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Keytruda cleared in Europe for lung cancer

New second-line indication for Merck’s drug puts it in direct competition with BMS’ Opdivo

MerckMerck & Co's PD-1 inhibitor Keytruda has added a new indication in Europe, getting a green light for use in non-small cell lung cancer (NSCLC) patients.

The European Commission has approved Keytruda (pembrolizumab) for second-line treatment after chemotherapy of patients with locally advanced or metastatic NSCLC whose tumours test positive for PD-L1 - one of the ligands that bind to PD-1.

The approval is based on the results of the KEYNOTE-010 study, which showed that the immuno-oncology treatment could improve overall survival in these patients compared to traditional chemotherapy regimens.

Merck - which is known as MSD outside the US - is competing in the PD-1 inhibitor category with Bristol-Myers Squibb, whose Opdivo (nivolumab) drug is currently ahead in the market in terms of sales.

Keytruda is already approved for melanoma in Europe and other world markets, as well as for second-line NSCLC therapy in the US, and has grown quickly since launch with sales of $563m in the first six months of this year.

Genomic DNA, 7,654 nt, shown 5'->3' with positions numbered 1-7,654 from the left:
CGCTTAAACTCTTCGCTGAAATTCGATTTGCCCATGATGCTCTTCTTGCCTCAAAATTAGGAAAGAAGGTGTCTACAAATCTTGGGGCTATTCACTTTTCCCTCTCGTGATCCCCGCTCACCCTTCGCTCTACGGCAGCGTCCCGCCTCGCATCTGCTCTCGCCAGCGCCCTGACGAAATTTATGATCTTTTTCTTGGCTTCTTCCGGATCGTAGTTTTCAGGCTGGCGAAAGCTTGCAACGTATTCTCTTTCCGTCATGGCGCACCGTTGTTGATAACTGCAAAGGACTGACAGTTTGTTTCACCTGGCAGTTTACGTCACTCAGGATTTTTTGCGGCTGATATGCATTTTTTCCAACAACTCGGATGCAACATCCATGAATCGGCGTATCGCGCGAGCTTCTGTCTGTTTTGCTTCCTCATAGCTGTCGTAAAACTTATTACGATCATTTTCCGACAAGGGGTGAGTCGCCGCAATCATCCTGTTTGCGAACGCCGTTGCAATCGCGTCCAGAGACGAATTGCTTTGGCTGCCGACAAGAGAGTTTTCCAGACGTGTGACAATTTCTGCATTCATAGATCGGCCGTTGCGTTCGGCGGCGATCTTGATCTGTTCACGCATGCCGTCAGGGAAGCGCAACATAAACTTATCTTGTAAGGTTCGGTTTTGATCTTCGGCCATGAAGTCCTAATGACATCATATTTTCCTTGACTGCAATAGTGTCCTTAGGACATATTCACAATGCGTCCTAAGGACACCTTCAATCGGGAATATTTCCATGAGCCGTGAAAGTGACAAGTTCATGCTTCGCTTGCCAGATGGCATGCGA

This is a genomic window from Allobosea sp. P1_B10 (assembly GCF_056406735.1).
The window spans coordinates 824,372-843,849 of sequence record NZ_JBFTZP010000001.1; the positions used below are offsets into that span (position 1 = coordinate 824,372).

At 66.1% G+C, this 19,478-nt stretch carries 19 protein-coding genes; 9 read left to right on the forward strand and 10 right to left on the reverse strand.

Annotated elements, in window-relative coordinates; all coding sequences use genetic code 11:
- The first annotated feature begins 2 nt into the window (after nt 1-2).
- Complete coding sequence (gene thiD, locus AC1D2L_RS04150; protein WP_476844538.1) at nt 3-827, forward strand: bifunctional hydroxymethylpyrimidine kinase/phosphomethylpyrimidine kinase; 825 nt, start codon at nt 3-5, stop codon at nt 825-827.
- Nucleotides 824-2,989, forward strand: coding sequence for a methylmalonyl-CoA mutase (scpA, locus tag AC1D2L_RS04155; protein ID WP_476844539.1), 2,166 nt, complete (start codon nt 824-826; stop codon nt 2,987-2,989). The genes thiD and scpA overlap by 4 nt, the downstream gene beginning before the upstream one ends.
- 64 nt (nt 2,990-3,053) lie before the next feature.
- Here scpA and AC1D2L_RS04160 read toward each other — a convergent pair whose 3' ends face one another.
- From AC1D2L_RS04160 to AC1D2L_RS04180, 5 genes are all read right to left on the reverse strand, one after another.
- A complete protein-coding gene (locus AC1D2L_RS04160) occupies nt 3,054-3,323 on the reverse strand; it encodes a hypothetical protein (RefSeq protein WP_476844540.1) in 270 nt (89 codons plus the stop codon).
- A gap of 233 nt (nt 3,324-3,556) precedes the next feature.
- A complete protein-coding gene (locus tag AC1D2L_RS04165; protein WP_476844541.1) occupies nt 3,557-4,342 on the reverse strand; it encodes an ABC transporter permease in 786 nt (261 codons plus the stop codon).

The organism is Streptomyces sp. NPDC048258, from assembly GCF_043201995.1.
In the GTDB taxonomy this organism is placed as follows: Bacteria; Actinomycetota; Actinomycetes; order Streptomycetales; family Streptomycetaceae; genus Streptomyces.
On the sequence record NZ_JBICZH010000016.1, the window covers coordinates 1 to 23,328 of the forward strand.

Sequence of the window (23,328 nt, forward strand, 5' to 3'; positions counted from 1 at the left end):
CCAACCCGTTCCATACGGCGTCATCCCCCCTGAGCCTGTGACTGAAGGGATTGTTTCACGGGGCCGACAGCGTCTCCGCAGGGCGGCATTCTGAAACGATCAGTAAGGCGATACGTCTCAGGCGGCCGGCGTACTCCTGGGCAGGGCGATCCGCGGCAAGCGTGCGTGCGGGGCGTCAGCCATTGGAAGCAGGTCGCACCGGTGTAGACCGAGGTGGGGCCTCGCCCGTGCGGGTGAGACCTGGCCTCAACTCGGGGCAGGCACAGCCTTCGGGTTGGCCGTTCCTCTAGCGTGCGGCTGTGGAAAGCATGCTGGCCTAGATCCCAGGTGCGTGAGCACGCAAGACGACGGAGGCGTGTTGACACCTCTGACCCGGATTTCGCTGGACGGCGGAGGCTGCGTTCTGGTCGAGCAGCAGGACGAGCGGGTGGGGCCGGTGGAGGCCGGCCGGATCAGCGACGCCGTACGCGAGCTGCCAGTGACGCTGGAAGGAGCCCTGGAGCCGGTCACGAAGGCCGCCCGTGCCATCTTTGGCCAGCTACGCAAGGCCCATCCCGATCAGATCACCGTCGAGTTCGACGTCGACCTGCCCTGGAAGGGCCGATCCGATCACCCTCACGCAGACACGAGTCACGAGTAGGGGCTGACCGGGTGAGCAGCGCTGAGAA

Opdivo has a key advantage in NSCLC in that it is approved for all patients - regardless of PD-L1 status - as well as for renal cell carcinoma and classical Hodgkin's lymphoma. This is reflected in financial terms, with BMS reporting $1.54bn in sales for Opdivo in the first half of 2016.

Merck has long argued that because patient outcomes in the treatment of NSCLC are correlated with the extent to which PD-L1 is expressed on the tumour it is important to assess the status of this biomarker prior to initiating therapy with a PD-1 directed agent.

The company said recently that PD-L1 testing rates continue to increase with approximately two-thirds of physicians now testing to determine which patients are most likely to benefit from PD-1 directed therapy.

Meanwhile, Merck is also preparing for possible approvals in head and neck cancer - where it would compete with Roche's just-launched PD-L1 inhibitor Tecentriq (atezolizumab) - as well as for first-line NSCLC.

Article by
Phil Taylor

3rd August 2016

From: Regulatory



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